SIDDHARTH CHATURVEDI Vs. SECURITIES AND EXCHANGE BOARD OF INDIA
CIVIL APPEAL NO.14730 OF 2015
|SIDDHARTH CHATURVEDI |Appellant(s) |
|SECURITIES AND EXCHANGE BOARD OF INDIA |Respondent(s) |
W I T H
CIVIL APPEAL NO. 14728 OF 2015
ANKUR CHATURVEDI Appellant(s)
SECURITIES AND EXCHANGE BOARD OF INDIA Respondent(s)
CIVIL APPEAL NO. 14729 OF 2015
JAY KISHORE CHATURVEDI Appellant(s)
SECURITIES AND EXCHANGE BOARD OF INDIA Respondent(s)
O R D E R
1. These appeals raise an interesting question of the interplay between section 15A, as amended in the year 2002, and Section 15J of the Securities and Exchange Board of India Act, 1992 (in short ‘the SEBI Act’) .
2. The brief facts necessary to understand the present controversy are that the appellants before us made certain purchases of shares of the Brijlaxmi Leasing and Finance Company between October and December, 2012. On 16th June, 2014, in Civil Appeal No.14730 of 2015, a show cause notice came to be issued by the respondent SEBI to the appellant under Rule 4(1) of the Securities and Exchange Board of India (Procedure for holding inquiry and imposing penalty by adjudicating officer) Rules, 1995 for the alleged violation of the provisions of Regulations 13(4), 13(4A) and 13(5) of the Securities and Exchange Board of India (Prohibition of Insider Trading) Regulations, 1992.
3. A detailed reply was filed by the appellant to the show cause notice, on 13th August, 2014, submitting that there was no intention to violate any rule or regulation. The entire transaction value of purchases and sale of the shares did not exceed Rs.55,000/-. It was further submitted that the transaction was neither made with a view to make any disproportionate gain or unfair advantage nor was it for the purpose of causing any loss to investors. The default, if any, was a technical default that did not call for any penal action.
4. The Adjudicating Officer, by various orders imposed a penalty of Rs.5 lacs, 7 lacs and 11 lacs respectively, in the three civil appeals, before us. An appeal made to the Securities Appellate Tribunal suffered the same fate, and was dismissed by the Tribunal stating that there is no dispute that there was violation of mandatory regulations, and that in any case, a penalty of Rs.one crore could have been imposed on facts, whereas, in fact, the Adjudicating Officer penalised the appellants with a penalty of Rs.5 lacs, 7 lacs and 11 lacs respectively, which cannot be said to be excessively harsh or unreasonable.
5. It is these judgments of the Securities Appellate Tribunal, Mumbai that have come up before us in these appeals.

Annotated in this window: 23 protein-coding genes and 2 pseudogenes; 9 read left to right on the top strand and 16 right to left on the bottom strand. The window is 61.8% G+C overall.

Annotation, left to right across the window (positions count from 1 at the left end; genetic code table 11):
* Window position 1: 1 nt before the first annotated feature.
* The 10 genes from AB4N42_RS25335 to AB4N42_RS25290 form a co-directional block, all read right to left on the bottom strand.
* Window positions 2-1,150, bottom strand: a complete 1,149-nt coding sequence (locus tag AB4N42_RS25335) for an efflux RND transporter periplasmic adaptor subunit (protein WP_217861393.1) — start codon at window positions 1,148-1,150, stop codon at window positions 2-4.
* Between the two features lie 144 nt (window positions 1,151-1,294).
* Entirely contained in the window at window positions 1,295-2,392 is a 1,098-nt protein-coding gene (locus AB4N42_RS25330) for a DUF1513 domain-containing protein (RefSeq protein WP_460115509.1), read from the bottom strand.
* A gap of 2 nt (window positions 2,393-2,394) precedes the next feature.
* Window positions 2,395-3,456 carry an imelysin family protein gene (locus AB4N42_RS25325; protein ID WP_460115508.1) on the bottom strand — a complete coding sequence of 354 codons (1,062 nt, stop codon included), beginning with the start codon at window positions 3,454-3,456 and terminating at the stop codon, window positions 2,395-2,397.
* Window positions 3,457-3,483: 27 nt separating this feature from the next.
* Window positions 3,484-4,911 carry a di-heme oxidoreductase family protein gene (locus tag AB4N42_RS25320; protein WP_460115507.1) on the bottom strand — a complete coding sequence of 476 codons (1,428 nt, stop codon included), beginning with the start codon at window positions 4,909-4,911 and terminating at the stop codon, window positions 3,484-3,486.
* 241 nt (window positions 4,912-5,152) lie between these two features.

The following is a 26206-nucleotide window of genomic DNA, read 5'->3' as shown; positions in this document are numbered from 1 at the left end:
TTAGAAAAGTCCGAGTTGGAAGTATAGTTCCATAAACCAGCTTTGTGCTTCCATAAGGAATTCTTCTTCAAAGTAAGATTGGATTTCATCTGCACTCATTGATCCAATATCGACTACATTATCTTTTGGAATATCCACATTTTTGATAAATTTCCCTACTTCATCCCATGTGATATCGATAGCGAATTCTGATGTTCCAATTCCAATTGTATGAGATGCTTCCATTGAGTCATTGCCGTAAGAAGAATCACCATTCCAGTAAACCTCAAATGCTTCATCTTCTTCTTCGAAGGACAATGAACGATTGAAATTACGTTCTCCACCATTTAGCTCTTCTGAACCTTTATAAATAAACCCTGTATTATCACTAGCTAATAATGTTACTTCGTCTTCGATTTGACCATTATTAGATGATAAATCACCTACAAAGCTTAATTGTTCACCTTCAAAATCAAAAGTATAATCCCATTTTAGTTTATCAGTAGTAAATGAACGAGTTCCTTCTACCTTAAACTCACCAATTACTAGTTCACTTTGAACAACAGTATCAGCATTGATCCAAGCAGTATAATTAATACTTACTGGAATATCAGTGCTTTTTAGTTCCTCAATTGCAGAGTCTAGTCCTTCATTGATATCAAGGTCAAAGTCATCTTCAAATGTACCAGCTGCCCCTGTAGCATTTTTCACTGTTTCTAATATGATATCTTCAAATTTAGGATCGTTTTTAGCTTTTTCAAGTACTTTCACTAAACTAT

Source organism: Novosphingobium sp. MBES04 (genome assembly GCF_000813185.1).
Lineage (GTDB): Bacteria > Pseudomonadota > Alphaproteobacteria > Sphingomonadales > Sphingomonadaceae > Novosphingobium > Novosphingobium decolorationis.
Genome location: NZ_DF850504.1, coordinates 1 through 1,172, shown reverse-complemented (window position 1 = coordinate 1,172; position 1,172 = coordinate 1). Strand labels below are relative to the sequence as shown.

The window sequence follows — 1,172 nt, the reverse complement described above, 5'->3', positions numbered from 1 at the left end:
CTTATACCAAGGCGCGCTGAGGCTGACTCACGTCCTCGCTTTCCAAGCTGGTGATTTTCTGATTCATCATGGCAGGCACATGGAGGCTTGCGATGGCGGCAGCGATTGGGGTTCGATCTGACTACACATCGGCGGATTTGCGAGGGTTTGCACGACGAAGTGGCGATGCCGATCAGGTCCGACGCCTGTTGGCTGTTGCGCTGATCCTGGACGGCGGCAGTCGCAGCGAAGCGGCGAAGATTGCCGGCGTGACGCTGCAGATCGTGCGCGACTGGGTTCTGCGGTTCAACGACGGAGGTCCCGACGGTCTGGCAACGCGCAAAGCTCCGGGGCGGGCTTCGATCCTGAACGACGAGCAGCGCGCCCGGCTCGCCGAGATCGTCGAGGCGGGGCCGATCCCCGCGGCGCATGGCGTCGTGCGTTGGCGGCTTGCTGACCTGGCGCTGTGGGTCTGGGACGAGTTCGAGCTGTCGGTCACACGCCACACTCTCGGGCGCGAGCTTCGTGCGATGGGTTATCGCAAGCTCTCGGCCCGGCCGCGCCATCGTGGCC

6. Learned counsel appearing on behalf of the appellants has argued that Section 15A, after its amendment in 2002, which was the law until the section was further amended in the year 2014, would undoubtedly apply to the present facts of the case. However, learned counsel submitted that Section 15A would, at all times, have to be read with Section 15J of the SEBI Act and that, this being so, it is clear that the violation of the regulations being only technical, and not involving any disproportionate gain to the appellant, or unfair advantage or loss to any investor, SEBI was not, in the first instance, correct in imposing any penalty at all. According to the learned counsel for the appellants, the defaults that were made were technical, and were made on three days only, and there was no repetitive nature of any default as well.
7. Mr. C.U. Singh, learned senior counsel appearing on behalf of the respondent SEBI has placed before us a judgment of a Division Bench of this Court titled as SEBI Through its Chairman versus Roofit Industries Limited, reported in 2015 (12) SCALE 642. Mr. Singh has pointed out, one may say fairly, to us that observations made in paragraph 5 of the said judgment would completely foreclose the arguments made by the learned counsel for the appellants in the present cases, but that these observations may not constitute the ratio of the judgment for the reason that the judgment ultimately construed Section 15A prior to its amendment in the year 2002.
8. It is necessary at this juncture to set out paragraphs 4 and 5 of the aforesaid judgment in order to first ascertain as to what this Court has stated :- “4. We find merit in the contentions of learned senior counsel for the appellant that the penalty imposed by the Adjudicating Officer should not have been reduced on wholly extraneous grounds not mentioned in Section 15J of the SEBI Act. Section 15J reads thus :